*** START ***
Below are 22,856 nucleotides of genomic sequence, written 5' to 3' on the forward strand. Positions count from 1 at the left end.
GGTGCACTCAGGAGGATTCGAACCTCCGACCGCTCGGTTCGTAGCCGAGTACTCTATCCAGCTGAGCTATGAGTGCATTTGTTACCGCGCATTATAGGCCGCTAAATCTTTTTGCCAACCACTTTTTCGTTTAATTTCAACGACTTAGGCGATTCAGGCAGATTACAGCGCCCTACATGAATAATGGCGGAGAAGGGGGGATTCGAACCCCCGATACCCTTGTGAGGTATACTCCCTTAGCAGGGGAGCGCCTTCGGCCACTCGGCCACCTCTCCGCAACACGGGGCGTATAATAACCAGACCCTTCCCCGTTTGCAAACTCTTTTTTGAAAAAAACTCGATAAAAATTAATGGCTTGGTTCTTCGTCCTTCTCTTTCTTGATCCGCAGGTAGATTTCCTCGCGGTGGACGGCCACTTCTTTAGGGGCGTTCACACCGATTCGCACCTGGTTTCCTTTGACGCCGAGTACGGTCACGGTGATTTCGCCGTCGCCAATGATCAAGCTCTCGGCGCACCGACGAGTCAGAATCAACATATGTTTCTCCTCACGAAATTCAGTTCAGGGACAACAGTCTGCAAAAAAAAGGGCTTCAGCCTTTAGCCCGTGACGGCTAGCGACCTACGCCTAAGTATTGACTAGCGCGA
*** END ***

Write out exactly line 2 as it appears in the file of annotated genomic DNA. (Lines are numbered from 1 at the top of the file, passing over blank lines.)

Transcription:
GGTGCACTCAGGAGGATTCGAACCTCCGACCGCTCGGTTCGTAGCCGAGTACTCTATCCAGCTGAGCTATGAGTGCATTTGTTACCGCGCATTATAGGCCGCTAAATCTTTTTGCCAACCACTTTTTCGTTTAATTTCAACGACTTAGGCGATTCAGGCAGATTACAGCGCCCTACATGAATAATGGCGGAGAAGGGGGGATTCGAACCCCCGATACCCTTGTGAGGTATACTCCCTTAGCAGGGGAGCGCCTTCGGCCACTCGGCCACCTCTCCGCAACACGGGGCGTATAATAACCAGACCCTTCCCCGTTTGCAAACTCTTTTTTGAAAAAAACTCGATAAAAATTAATGGCTTGGTTCTTCGTCCTTCTCTTTCTTGATCCGCAGGTAGATTTCCTCGCGGTGGACGGCCACTTCTTTAGGGGCGTTCACACCGATTCGCACCTGGTTTCCTTTGACGCCGAGTACGGTCACGGTGATTTCGCCGTCGCCAATGATCAAGCTCTCGGCGCACCGACGAGTCAGAATCAACATATGTTTCTCCTCACGAAATTCAGTTCAGGGACAACAGTCTGCAAAAAAAAGGGCTTCAGCCTTTAGCCCGTGACGGCTAGCGACCTACGCCTAAGTATTGACTAGCGCGA